Jacques Rabie makes the case for collaboration in Mathematics by comparing the approaches of two mathematicians, 16th century Niccolo Fontana and 20th century Paul Erdős, and looking at the impact each one’s approach made on the progress of Mathematics.
In 1535, the mathematician Niccolo Fontana () won a duel against fellow mathematician, Antonio Fior. This was no ordinary duel: instead of a battle of physical strength, the mathematicians were testing each other’s mathematical abilities. Such duels were not uncommon in 16th century Renaissance Italy; in particular, Bologna University, where this public competition was held.
The focus of this particular competition was solving cubic equations. At this time, a general solution to a cubic equation (ax3 + bx2 + cx + d = 0) had come to be seen as impossible. Fior had made some progress by finding a formula for cubic equations of the form x3 + ax + b = 0. Fontana, having heard of Fior’s discovery, and fearing defeat in the competition, also developed a formula for such cubic equations, as well as a formula for equations of the form x3 + ax2 + b = 0 — a discovery that ensured his success in the duel. In the highly competitive and cutthroat environment of 16th century Italy, Fontana even encoded his solution in the form of a poem in an attempt to make it more difficult for other mathematicians to steal it.
In 1539, the mathematician Gerolamo Cardano () invited Fontana to Milan and convinced him to reveal the solution to the special cubic equations. Fontana agreed, but made Cardano take an oath not to share the secrets of his formula. Using Fontana’s work, Cardano then found a way to reduce any cubic equation to one of the form x3 + ax + b = 0. In 1545, six years after Fontana shared his secrets with Cardano, Cardano published a paper with this result. Despite the fact that he gave credit to Fontana in his work, Fontana was furious. This resulted in a decade-long fight over the publication. Undoubtedly, however, the result paved the way for many new mathematical discoveries. Cardano’s student, Lodovico Ferrari, used similar techniques to that of Fontana to find a formula for the roots of a quartic polynomial. Almost 300 years later, the young Évariste Galois showed that there was no formula to find the roots of a general quintic polynomial, settling a centuries-long question.
Fast forward to the 20th century, when one of the world’s most renowned mathematicians, the Hungarian Paul Erdős, was born (). Over his career of more than 60 years, Erdős published more than 1500 papers in various mathematical fields, surpassing the 18th century Swiss mathematician Leonhard Euler. Most of his work was collaborative — in his lifetime, Erdős had 511 different collaborators. Until his death in 1996, he regularly travelled back and forth between mathematical institutions. Due to his prolific collaborative output, the Erdős number was created to describe an individual’s degree of separation from Erdős, based on collaboration. For example, Albert Einstein’s Erdős number is 2, since he did not collaborate with Paul Erdős, but he did publish joint research with Ernst Straus, who was one of Erdős’ major collaborators. The median Erdős number for published mathematicians is 5, while the median Erdős number for Fields medalists is 3.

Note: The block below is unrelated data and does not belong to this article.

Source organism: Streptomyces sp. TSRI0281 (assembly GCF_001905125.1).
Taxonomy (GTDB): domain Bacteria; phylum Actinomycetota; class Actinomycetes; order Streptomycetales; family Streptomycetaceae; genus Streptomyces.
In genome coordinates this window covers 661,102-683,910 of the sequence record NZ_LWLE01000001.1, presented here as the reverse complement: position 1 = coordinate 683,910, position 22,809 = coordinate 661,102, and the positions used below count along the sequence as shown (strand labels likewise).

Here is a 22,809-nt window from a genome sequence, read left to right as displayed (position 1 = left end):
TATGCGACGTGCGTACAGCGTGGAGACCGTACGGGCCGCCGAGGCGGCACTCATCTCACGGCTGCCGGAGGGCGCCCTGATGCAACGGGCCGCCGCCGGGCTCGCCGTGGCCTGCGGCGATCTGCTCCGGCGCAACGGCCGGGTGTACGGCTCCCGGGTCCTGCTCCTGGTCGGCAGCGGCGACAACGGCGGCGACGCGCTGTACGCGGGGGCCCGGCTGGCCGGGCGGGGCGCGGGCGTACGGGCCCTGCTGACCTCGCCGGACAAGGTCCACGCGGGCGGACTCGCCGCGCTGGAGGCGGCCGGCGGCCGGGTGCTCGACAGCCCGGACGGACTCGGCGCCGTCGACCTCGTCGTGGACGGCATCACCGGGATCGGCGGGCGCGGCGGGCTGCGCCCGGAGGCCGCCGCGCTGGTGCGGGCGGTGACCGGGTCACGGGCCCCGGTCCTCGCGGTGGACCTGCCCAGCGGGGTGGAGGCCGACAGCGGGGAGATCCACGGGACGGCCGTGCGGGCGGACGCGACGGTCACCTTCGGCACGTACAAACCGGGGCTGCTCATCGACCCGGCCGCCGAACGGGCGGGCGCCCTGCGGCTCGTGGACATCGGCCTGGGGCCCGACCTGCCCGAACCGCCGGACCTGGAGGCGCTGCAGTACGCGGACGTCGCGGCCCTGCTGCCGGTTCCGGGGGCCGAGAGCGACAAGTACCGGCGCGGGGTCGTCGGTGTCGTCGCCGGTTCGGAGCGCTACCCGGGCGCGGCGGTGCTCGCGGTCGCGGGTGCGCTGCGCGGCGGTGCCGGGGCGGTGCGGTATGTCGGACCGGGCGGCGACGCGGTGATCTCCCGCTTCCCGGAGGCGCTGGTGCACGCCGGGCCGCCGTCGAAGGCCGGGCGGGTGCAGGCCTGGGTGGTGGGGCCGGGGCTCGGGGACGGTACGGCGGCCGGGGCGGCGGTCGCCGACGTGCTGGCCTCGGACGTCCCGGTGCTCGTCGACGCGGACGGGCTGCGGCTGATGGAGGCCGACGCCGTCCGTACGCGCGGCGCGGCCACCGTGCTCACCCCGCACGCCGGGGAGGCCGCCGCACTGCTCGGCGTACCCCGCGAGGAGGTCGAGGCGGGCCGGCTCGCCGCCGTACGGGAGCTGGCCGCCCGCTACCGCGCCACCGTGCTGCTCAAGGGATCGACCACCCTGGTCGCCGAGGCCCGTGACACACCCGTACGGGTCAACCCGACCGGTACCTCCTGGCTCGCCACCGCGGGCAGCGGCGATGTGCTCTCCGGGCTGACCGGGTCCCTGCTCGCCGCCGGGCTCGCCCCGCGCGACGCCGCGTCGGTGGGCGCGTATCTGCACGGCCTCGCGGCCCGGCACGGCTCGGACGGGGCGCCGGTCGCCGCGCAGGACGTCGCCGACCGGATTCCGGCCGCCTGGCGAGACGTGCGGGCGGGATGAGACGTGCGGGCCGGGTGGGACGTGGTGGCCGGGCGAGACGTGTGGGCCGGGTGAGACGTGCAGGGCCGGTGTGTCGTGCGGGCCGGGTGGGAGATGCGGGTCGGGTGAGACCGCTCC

The legacies of Erdős and Fontana stand in stark contrast with one another. While Fontana obsessed over keeping his discoveries secret, Erdős took pride in working with other mathematicians. Whereas Fontana’s work took years to develop, Erdős was a main force in revolutionising modern mathematics. While Fontana gained fame in the mathematical community through competitive success, Erdős hardly ever won awards for his work: Erdős himself never won a Fields medal, nor did he collaborate with anybody who did. Fontana prided himself in solving mathematical problems on his own, while Erdős famously offered cash prizes for problems that he felt were just out of the reach of the current mathematical thinking (both his and others).
The contrast between these two mathematicians illustrates my view about competition and collaboration in mathematics: that it is collaboration, not competition, which most effectively leads to mathematical advancements. Fontana’s methods provided a stepping stone towards a rich body of work, but had Cardano not gone against his wishes, this body of work may have taken many more years to develop. Conversely, Erdős’ collaborative approach to mathematics was critical to the development of mathematics in the 20th century.
The failure of competitive mathematics in this regard, I believe, is for three main reasons. Firstly, competition does not incentivise those who succeed to continue pushing the boundaries of known mathematics: either Fontana wasn’t bothered to try and solve a general cubic equation, or he couldn’t do it by himself. Either way, his competitive nature hindered him from further developing mathematical knowledge. Secondly, competition discourages those who fail from trying again. It is often the case that a struggling student gives up hope when comparing themselves to their peers. Thirdly, and probably most importantly, competition shifts focus away from the goal of pushing the boundaries of mathematics, and instead focuses on the desire to be the best in a field, even if it means that progress is stifled in the process.
Collaboration, on the other hand, has the potential to unify great minds at any given time towards a common goal. It is for this reason that I believe that collaboration should be favoured above competition in the study of abstract mathematics.
Currently doing Masters in Mathematics,
 Cardano, G. and Stoner, J. 1931. The Book of My Life: (De Vita Propria Liber). London: J.M. Dent.
 Hoffman, P. 1999. The Man Who Loved Only Numbers. London: Fourth Estate.
 Katz, V., 1999. A History Of Mathematics: An Introduction. 2nd ed. Reading, Mass: Addison-Wesley.